“It’s allowable to hook a seal in the face,” said Fink, Seal Campaign director for the International Fund for Animal Welfare (IFAW). “An animal is allowed to be hooked in the face by the gaffe and dragged to the boat without it being unconscious.”
The decision last week by the panel of the World Trade Organization was a victory for IFAW and other animal-rights groups.
The 27-member state European Union is now part of 34 countries that ban Canadian seal products, including the U.S. (1972), Russia (2011) and most recently Taiwan (2013).
IFAW and other non-governmental organizations like the International Humane Society submitted an Amicus Brief with their own research and findings referred to by the European Commission in its defence of the seal ban. IFAW was also consulted by the EU as a stakeholder alongside the sealing industry to develop and implement the regulations of the EU ban on seal products, which came into force Aug. 20, 2010.
“This is significant in that it’s just another international body that’s looked at the seal hunt … and they said seal bans are OK,” Fink said of the WTO’s ruling, adding it’s another indication the world does not want seal products.
Haven’t organizations like the IFAW created a negative view of seal products?
“It’s very easy to blame the NGOs and say that we’ve brain-washed everyone — and I only wish we were that powerful, that we’ve brain-washed the WTO, and the Russian Federation, and the Taiwan, I kind of wished that were true,” she said laughing. “I think the reality is people just don’t want seal products; this just isn’t a product that is wanted or needed in the 21st century, just like we don’t do commercial whaling anymore. I think the time has come where commercial sealing is going to be disappearing.”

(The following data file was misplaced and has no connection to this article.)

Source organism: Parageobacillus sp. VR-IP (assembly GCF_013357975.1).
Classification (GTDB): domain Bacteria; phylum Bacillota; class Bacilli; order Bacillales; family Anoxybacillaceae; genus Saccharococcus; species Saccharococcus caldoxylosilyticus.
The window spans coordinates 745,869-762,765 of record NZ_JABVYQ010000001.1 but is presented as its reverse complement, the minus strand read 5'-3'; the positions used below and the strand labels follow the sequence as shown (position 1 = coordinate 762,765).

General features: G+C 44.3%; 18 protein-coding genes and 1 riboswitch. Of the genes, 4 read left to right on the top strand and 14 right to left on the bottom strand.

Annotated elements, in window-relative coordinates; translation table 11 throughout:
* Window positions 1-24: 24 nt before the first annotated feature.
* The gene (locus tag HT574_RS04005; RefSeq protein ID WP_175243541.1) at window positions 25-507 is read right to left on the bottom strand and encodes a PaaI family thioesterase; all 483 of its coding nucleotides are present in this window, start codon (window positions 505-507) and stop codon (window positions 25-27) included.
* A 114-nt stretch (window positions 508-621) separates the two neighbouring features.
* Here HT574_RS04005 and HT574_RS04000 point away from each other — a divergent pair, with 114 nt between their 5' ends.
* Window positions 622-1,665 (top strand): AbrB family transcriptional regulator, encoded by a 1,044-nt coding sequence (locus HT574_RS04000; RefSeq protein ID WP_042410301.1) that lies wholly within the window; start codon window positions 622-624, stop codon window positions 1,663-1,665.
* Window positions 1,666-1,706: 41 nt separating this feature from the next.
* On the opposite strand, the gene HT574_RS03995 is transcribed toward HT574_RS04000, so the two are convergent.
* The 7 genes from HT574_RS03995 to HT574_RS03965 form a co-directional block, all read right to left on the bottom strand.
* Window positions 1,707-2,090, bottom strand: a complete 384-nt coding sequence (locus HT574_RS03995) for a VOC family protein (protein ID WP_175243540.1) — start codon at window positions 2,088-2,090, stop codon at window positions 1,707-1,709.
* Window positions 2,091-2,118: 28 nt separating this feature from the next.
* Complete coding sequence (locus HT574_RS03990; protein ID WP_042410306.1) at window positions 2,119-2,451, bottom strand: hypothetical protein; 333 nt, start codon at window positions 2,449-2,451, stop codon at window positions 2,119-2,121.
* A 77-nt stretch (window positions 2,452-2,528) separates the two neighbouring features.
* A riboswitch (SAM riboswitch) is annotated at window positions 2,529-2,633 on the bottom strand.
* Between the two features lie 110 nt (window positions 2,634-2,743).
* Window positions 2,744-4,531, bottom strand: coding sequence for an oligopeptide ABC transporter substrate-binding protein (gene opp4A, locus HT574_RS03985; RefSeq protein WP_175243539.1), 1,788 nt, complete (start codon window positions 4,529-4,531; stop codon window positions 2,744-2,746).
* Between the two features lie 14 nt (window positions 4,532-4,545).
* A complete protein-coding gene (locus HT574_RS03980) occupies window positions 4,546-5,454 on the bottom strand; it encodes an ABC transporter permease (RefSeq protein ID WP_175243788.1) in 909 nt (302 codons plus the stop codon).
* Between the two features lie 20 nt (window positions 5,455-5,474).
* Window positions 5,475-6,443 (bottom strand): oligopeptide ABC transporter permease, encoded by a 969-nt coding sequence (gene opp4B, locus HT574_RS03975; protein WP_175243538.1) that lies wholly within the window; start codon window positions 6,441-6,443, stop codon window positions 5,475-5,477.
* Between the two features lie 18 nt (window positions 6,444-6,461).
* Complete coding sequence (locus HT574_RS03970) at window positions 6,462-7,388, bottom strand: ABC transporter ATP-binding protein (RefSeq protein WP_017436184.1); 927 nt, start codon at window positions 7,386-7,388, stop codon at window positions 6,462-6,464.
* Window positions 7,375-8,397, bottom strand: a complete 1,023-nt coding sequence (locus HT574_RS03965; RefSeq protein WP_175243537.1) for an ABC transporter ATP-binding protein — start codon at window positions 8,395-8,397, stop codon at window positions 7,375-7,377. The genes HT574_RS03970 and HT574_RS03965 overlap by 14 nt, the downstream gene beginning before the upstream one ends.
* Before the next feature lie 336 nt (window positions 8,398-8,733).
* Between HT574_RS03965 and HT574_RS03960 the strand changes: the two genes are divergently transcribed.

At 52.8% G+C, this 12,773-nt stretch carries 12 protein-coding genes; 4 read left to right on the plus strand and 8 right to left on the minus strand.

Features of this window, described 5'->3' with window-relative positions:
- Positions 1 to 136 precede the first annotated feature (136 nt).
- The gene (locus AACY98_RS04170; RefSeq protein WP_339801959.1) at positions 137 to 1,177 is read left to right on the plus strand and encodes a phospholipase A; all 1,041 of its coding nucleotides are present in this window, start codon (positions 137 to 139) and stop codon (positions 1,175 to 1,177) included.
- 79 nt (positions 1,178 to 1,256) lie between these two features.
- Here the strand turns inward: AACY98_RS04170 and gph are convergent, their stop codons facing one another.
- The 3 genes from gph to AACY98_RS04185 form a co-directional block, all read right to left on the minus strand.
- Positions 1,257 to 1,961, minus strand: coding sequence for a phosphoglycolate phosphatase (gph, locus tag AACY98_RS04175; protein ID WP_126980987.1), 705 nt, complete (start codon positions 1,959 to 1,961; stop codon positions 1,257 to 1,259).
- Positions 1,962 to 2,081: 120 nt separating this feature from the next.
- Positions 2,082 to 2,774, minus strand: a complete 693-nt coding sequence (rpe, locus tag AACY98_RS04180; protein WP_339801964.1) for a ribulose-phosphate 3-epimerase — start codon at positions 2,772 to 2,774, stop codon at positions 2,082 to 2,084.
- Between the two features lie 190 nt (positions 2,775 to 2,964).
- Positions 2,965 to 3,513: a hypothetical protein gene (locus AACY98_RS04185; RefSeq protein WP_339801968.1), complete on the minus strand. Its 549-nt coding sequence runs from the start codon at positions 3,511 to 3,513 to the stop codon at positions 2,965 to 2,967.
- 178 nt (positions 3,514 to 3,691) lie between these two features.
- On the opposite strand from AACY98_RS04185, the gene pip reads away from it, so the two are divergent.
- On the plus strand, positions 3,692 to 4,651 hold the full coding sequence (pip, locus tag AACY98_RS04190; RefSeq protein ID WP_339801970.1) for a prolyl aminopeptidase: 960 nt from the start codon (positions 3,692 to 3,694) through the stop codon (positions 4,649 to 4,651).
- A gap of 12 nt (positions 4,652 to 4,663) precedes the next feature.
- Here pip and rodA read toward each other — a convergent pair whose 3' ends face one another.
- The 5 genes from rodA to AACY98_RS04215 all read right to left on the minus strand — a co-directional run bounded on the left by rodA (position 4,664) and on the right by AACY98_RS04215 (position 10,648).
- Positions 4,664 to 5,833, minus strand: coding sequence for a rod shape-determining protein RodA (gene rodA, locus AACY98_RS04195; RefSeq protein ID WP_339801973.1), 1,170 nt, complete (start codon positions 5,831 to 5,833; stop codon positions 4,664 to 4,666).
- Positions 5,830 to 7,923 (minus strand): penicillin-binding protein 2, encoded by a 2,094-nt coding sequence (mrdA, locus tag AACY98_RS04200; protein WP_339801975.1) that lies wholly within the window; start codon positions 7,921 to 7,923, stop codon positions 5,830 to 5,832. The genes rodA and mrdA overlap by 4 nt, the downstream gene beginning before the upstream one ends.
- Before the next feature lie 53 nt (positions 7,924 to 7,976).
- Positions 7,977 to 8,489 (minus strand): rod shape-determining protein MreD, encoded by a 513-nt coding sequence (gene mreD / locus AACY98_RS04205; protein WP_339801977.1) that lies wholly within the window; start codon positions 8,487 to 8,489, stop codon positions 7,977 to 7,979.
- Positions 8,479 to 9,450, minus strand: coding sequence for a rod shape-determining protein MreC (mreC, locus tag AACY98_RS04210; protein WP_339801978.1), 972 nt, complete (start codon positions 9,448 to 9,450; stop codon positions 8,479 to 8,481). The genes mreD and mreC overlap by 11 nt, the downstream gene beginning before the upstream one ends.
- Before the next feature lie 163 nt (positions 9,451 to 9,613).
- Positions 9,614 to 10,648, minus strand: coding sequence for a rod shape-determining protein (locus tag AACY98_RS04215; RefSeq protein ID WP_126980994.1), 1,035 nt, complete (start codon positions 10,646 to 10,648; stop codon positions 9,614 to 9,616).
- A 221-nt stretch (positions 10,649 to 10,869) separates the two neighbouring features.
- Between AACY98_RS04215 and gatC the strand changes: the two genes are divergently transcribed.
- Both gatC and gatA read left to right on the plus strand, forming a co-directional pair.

Protecting ‘public morals’
The World Trade Organization decision last week to uphold the European ban on Canadian seal products as “necessary to protect public morals” marked a breakthrough in animal-welfare cases, according to a professor of International Law.
Robert Howse, who teaches at New York University, says that breakthrough is because the WTO panel based its decision on factual findings versus legal findings. They differ in one key respect: A legal finding can be appealed to the appellate body — a factual finding cannot.
What Canada did claim was that concern about the seal hunt was, on the facts, not a matter of public morality, but the emotional, eccentric opinions of one section of the European public,” Howse said.
“(But) the EU presented evidence that I think is compelling: That you can’t have a humane seal hunt in Canada, and the reason you can’t is that the conditions under which the hunt occurs are such that it’s really not possible to ensure and monitor that humane hunting techniques are being used.
“In other situations of animal welfare (such as slaughterhouses), it would usually be possible to address moral concerns without a ban, by merely requiring that standards of humane treatment be monitored and enforced.”
The WTO also ruled, however, the ban does not apply to Inuit or indigenous communities, “because an advantage granted by the European Union to seal products originating in Greenland (specifically, its Inuit population) is not accorded immediately and unconditionally to the like products originating in Canada.”
The Canadian government said it would appeal the ban, but Howse said Canada has little to win.
“Of course the Canadian government is going to appeal, but the fact is that they’re not going to win anything of value.”
Where are the sealing grounds?